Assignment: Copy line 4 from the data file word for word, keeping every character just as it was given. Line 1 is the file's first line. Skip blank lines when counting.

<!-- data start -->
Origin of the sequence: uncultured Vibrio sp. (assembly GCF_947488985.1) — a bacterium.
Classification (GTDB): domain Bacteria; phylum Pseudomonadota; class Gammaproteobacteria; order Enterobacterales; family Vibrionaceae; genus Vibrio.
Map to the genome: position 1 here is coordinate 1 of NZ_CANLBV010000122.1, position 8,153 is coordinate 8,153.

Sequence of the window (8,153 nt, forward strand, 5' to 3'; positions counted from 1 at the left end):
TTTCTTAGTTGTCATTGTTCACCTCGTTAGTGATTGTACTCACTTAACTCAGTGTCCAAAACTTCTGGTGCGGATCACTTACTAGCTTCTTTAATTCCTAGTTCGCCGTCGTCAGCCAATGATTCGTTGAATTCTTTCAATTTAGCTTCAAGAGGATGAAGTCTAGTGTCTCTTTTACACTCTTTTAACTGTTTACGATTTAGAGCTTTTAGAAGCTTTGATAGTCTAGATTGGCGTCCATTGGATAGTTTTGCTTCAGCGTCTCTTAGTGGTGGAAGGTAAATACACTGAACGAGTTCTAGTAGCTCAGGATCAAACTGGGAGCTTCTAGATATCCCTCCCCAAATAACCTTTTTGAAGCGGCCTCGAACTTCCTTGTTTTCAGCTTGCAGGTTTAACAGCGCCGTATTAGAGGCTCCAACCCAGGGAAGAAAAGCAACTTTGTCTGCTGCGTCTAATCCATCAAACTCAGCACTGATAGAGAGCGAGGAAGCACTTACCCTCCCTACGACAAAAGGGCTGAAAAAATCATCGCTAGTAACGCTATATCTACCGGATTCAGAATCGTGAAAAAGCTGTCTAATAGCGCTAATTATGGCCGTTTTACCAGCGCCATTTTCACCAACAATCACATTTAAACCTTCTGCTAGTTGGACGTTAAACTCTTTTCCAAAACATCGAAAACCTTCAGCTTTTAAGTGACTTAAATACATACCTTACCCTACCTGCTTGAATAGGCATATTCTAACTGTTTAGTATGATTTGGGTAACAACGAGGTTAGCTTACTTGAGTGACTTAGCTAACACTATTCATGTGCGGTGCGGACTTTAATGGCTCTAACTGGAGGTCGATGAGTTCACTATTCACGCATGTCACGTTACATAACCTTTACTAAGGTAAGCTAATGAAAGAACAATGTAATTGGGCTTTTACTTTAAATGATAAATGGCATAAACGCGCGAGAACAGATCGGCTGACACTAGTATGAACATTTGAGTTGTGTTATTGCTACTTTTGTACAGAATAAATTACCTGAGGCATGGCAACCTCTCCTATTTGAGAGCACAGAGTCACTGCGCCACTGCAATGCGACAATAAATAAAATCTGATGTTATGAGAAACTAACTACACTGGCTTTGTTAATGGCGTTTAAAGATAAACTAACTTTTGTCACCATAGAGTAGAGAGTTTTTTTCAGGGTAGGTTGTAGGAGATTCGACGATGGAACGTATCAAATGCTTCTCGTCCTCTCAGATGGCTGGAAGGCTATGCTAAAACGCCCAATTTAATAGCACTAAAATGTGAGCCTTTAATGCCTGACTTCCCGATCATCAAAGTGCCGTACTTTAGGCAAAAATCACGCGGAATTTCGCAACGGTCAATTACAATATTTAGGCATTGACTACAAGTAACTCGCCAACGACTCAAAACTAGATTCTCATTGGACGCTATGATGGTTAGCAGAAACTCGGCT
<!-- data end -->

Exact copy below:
Sequence of the window (8,153 nt, forward strand, 5' to 3'; positions counted from 1 at the left end):